The Best Practices in Intellectual Property conference hosted by Kim Lindy and the IPR is perhaps mis-named. Apart from one session on trade-secrets, the entire program is dedicated to patents and the conference is very much focused on practical aspects of patent management. The conference is particularly targeted at In-House counsel in industry and has much to interest independent patent attorneys in private practice, partners and attorneys at IP firms. However, it seems to have little of interest to those who earn their living managing trademark or copyright portfolios. Sadly in my opinion, it also does not address design law which is a rapidly changing field in Israel.
There will be little at the “Best Practices in Intellectual Property” conference to interest academics. However, the program is jam-packed with relevant sessions for prosecuting patents and managing patent portfolios which is what very many in-house IP managers do, and also is the bread-and-butter work of most patent attorneys in private practice.
The AIPPI conference titled “The Economics of Innovation” uses the term innovation very widely and is much broader in scope than the “Best Practices in Intellectual Property” conference In that features sessions on trade-secrets, design law, trademarks, Copyright, traditional knowledge, taxation of IP and Internet & Privacy. Many of the sessions look at the issue of overlapping types of protection.
Madagascan Periwinkle, used to treat Hodgkin’s Disease
One of the AIPPI sessions is titled “Traditional Medicine – the influence of IP on Commercial Use and Economic Aspects”. This is not the first time the topic of traditional knowledge has been covered in Israel. Back in 2011, I helped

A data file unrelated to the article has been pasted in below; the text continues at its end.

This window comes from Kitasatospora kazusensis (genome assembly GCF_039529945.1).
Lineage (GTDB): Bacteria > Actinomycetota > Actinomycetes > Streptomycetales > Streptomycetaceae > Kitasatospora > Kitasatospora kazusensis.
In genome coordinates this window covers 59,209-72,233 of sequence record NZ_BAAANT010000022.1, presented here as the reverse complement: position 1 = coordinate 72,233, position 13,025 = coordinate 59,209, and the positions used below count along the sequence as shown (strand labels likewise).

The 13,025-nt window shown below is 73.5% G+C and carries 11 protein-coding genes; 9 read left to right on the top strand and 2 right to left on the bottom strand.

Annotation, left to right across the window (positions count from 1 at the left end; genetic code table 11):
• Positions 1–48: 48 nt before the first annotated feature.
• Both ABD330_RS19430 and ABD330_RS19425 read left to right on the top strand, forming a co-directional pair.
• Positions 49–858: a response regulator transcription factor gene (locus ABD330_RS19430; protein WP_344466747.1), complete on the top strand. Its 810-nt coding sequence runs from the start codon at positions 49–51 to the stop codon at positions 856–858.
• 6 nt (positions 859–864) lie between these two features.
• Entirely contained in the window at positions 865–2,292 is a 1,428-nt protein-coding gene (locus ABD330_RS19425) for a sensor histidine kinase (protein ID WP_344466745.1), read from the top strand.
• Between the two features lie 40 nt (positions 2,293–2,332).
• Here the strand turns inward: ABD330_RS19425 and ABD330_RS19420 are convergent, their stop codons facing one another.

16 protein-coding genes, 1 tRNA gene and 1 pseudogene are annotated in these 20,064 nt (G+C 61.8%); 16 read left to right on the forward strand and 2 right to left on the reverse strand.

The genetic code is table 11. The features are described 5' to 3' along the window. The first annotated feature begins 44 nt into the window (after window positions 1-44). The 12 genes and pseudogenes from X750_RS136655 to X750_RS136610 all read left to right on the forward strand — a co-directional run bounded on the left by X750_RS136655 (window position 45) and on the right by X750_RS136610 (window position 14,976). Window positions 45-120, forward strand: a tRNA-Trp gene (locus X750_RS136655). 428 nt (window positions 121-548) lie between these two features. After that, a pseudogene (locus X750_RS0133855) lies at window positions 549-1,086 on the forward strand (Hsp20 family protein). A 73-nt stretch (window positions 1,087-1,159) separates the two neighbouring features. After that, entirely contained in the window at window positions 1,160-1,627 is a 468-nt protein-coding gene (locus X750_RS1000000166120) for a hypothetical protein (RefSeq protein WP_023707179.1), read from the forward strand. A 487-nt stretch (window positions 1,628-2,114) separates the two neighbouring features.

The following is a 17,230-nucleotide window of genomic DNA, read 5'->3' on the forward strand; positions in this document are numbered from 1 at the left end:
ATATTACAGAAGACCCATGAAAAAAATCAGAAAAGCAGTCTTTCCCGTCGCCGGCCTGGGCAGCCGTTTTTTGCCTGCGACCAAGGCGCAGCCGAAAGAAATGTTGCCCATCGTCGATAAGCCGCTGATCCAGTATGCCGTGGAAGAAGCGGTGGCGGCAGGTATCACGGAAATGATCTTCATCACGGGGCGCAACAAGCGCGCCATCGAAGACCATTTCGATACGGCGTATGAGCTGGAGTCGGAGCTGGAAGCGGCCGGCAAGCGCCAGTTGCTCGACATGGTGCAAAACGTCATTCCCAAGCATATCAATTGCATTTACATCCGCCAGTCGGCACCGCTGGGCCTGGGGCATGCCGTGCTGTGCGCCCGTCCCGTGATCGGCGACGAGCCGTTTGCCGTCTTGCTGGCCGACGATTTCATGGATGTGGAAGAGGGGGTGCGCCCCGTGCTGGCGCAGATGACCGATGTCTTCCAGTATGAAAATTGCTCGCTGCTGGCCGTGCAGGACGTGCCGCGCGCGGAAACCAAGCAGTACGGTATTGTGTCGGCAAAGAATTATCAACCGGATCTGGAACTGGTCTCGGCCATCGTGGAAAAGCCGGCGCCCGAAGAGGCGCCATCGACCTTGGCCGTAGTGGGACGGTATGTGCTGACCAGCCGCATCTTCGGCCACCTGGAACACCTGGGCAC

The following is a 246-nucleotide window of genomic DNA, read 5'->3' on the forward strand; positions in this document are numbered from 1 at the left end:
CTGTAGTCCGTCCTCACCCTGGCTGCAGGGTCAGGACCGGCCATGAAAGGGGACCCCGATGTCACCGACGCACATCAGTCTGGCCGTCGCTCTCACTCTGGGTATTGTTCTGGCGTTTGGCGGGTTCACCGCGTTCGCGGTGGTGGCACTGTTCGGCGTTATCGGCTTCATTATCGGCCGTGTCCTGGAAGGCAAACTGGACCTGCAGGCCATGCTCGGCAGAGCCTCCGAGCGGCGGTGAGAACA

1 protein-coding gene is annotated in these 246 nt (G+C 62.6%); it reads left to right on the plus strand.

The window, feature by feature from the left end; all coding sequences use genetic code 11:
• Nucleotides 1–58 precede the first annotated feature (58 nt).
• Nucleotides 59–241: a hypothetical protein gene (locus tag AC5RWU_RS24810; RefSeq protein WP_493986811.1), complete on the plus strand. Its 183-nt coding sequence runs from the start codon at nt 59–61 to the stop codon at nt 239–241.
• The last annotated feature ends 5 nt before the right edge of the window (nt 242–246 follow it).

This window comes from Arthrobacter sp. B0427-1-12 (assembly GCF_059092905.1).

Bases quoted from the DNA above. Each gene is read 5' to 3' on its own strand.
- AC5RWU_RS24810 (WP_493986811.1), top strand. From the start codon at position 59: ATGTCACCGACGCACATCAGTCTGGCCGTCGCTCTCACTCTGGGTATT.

Dr Shlomit Yantizky Ravid of ONO Academic College organize a three-day traditional knowledge conference that brought representatives from a large number of developing countries and sympathetic US academics that was sponsored by WIPO. Dr Irving Treitel, a patent attorney who deals with life science patents, especially pharmaceuticals (who was then working for me at JMB Factor & Co.) responded on behalf of the profession. Prof. Shuba Ghosh was the keynote speaker then, as now. Despite much advertising in the press, only some 30-40 people participated in the conference – virtually all speakers of foreign delegates. Apart from Dr Treitel and myelf, I don’t recall any other IP practitioners attending that free conference. I applaud the AIPPI bringing IP issues to the attention of local practitioners, but I doubt that this session will attract a large attendance despite the prestigious panelists.
Certainly patent attorneys, whether in-house or in private practice, should be familiar with the different types of protection available to be able to advise or at least refer clients. Patent Attorneys should also be aware of tax issues, at least broadly, to be able to refer their clients to accountants where appropriate to do so. There are very many large US firms registered in Delaware that conduct R&D in Israel. There are also many firms that are physically based in Israel, but decide to incorporate in the US for political reasons, and these include start-ups as well as larger firms. I have clients that have fairly small staff but are incorporated as an IP holding company that owns the patents, trademarks, copyrights and designs and a separate manufacturing company that licenses the IP assets. The tax issues are not something that a patent attorney deals with, but attorneys-in-law may practice IP and tax law, and in-house legal counsel may deal with IP and taxation. Apart from understanding how tax issues affect their own income and how various taxes can be legally avoided and what is considered illegal evasion and criminal, I believe that IP professionals not practicing tax law should nevertheless have a general grasp of the tax issues that face their clients to be able to advise them where they should seek guidance from a tax attorney, accountant of tax-consultant.
In summary, both conferences are value for money. People only having the time or budget to attend one should consider which one to go very carefully, and it is worth working out in advance which sessions to attend.